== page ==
Posted inLocal Government

Fort Worth to delay requirements for Evans and Rosedale project; officials say it won’t affect construction start times 

The company charged with developing Fort Worth’s historic southside needs more time to secure permits and include minority contractors, the city announced Tuesday. 

The city has been working to redevelop the Evans and Rosedale Urban Village since 2000. The project fell to the wayside following the 2008 recession  but was revived in 2019 when the city selected Hoque Global, a Dallas-based company, as a master developer. 

Since then, residents who live in the Historic Southside, a primarily Black neighborhood, have been waiting for improvements to begin. 

Johnny Lewis, a longtime resident, is used to delays in the Evans and Rosedale project; he and his late wife got involved with the project in 2000. 

Now, Hoque Global has until Sep. 1, 2023, to secure financing and purchase all the properties necessary for phase 1 of the development. Despite the extension, the project remains on track to break ground in late 2023, the city said.

City invests $19.7 million in Evans and Rosedale redevelopment

The city signed a economic development program agreement with Hoque in 2022, agreeing to provide $4.2 million in land to the company, provide a maximum of $9 million in grant payments, and the Southside tax increment financing district agreed to pay $6.5 million to the project. 

The total investment in the Historic South Side from both the city and Hoque Global will equal $70 million. 

To receive incentives from the city, Hoque must secure financing for initial improvements and receive one building permit from the city 18 months after the agreement was signed, making the deadline late 2023.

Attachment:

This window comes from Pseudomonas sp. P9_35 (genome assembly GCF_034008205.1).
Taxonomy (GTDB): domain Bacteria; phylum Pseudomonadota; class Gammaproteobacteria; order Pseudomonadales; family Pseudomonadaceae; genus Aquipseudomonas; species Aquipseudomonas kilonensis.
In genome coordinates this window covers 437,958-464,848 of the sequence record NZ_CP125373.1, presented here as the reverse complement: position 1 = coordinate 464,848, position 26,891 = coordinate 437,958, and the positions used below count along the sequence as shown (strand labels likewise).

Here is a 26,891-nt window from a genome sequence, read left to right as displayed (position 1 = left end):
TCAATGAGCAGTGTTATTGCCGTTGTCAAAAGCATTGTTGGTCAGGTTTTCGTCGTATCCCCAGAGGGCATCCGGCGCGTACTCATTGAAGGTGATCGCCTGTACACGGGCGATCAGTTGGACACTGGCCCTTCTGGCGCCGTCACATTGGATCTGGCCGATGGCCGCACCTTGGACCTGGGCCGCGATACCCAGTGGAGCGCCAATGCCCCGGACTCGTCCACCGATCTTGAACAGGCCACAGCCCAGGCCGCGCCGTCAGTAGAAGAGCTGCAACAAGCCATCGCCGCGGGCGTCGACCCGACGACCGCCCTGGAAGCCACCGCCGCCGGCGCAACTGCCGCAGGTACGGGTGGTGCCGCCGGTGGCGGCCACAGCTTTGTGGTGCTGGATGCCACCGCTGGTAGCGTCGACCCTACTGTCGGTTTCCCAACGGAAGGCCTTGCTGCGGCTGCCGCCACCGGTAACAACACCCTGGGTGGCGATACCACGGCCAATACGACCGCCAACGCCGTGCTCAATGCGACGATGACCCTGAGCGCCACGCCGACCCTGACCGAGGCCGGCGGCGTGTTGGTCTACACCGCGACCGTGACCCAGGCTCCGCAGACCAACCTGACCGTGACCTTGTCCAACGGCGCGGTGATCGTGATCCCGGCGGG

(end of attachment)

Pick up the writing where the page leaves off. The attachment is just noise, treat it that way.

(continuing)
Originally, Hoque had six months after the city signed the agreement to secure financing and purchase the properties. That deadline passed in December 2022. 

The city extended the deadline to June, 2023, with the option for two 90 day extensions. This agreement marks the third extension of the deadline. 

Before receiving financing, Hoque has to complete two items: Securing building permits from the city and finalizing all bids for contracts with the project’s primary contractor, Cadence McShane. 

The city has provided the first round of comments on Hoque’s permit applications and is awaiting their response, according to economic development spokesperson Andrea Duffie. 

City seeks additional minority-owned business participation 

Participation from minority- and women-owned businesses is key to finalizing bids with the project contractor, Duffie said. The city is continuing to seek out minority-owned businesses, especially those with a long-standing history with the Historic Southside, willing to participate in the potentially transformative project. 

If the delay is to ensure bonafide minority-owned businesses are able to participate, Lewis can accept that. 

“That is a legitimate reason I can deal with, although it should have been done six months ago,” Lewis said. 

The city is still accepting bids from minority contractors. The deadline extensions are contingent on Hoque continuing to hold community meetings to keep residents informed about the project. 

“It’s been a labor of love for the Historic Southside community, who are deeply passionate about the area’s history and the vision for this project, and who want and deserve to play an active role in making it a reality,”  Robert Sturns, director of economic development with the city of Fort Worth said in a statement. “We want to take the time to do this right, and make sure local businesses have their shot at this opportunity.”

The city held an open house for minority contractors to learn more about the project June 14. Businesses interested in participating in the project can learn more about it here

Other development agenda items

Rachel Behrndt is a government accountability reporter for the Fort Worth Report. Contact her at or via Twitter. At the Fort Worth Report, news decisions are made independently of our board members and financial supporters. Read more about our editorial independence policy here.

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